BERWYN: It's great to be here again. Thanks for having me.

DOERING: So what are the challenges the UN is facing when it comes to following through on the loss and damage commitments made last year.

BERWYN: The challenges are many. There are some serious rifts between developed countries and developing countries as to where the loss and damage fund should be hosted. They're running out of time with COP28 coming up. They had set a timetable to have finalized a set of recommendations for this loss and damage fund in time for approval at COP28. And so they held a series of meetings over the last eight months or so. And they weren't able to finalize those recommendations. So they added another sort of an extra fifth meeting of this transitional committee, as it's called, for early November, to make one more effort to finalize the set of recommendations. And the recommendations will include things like which countries should pay into the fund, which countries will be eligible to receive it, how the board of directors will be set up and again, importantly, where this fund will be hosted. Will it be hosted under the World Bank, as developed countries suggest? Or will it be sort of a more independent financial institution associated with the United Nations?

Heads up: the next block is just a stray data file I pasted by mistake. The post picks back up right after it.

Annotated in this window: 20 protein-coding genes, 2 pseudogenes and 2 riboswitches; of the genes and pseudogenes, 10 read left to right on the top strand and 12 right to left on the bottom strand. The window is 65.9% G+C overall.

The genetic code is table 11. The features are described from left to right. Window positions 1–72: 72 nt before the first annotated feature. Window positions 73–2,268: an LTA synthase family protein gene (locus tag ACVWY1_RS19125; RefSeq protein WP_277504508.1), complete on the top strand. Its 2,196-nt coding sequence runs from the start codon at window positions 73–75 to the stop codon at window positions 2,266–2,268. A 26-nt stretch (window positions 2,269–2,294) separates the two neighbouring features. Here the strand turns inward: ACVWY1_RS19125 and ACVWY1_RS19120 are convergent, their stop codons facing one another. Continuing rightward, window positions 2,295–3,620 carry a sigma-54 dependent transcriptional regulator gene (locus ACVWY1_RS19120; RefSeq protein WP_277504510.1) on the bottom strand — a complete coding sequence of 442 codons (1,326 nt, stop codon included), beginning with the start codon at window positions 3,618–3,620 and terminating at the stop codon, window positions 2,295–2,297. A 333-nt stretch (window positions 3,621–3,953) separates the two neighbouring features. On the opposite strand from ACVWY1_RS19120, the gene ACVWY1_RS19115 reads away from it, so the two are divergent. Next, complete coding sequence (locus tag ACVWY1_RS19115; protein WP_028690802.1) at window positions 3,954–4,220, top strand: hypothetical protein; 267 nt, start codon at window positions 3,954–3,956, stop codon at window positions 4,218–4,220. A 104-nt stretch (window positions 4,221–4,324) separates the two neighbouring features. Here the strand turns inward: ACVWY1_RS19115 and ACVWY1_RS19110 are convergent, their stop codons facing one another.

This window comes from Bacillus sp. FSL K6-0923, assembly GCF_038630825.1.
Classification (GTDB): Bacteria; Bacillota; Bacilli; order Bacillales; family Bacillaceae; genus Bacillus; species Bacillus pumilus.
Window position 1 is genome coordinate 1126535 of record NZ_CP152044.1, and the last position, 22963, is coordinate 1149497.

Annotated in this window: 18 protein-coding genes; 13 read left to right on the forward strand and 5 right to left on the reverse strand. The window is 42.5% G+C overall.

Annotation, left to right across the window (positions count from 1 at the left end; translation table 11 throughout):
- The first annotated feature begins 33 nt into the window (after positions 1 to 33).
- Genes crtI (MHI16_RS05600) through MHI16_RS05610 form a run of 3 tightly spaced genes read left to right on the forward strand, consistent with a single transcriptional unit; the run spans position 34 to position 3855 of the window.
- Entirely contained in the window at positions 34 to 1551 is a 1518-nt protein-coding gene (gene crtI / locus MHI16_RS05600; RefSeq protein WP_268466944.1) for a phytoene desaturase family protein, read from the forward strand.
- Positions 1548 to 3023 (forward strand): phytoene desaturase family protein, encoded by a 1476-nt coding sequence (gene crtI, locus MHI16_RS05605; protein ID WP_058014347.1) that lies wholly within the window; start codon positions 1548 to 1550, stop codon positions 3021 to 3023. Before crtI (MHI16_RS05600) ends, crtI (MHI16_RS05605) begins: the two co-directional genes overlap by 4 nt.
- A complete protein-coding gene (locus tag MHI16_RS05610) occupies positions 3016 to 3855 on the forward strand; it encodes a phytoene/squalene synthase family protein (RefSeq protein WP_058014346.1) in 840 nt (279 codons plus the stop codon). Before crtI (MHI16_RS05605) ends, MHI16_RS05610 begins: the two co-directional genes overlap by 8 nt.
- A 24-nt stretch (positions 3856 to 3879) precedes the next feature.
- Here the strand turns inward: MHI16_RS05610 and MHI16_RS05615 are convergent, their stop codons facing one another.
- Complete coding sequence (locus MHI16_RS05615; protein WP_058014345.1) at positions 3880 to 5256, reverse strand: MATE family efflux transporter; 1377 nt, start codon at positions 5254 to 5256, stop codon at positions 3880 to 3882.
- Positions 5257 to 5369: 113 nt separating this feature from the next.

DOERING: So tell me more about that. Why is there such a big rift over where to host this, whether at the World Bank or somewhere else?

BERWYN: Right, in some ways, it seems a technicality. But it also gets to the to the core of some of the issues reflecting the larger global climate negotiations. And that's the issue of financial and economic equity and environmental justice globally. So on the one side, you have a huge bloc of countries that are known as the G77, which is 135 countries. That includes about 80% of the world's population. A lot of those countries don't necessarily trust the World Bank. They see it as something that represents exploitation on the part of the developed world. And they would rather see it as an independent instrument; they would rather see this new financial institution be more independent. A handful of the developed countries represented in these transitional negotiations, the US France and Australia, seem to be really insistent that this should be a World Bank operation, with the justification that the World Bank already knows how to do this. They have, you know, they have mechanisms in place to receive money, to pay out money, and so forth. It would be sort of streamlined.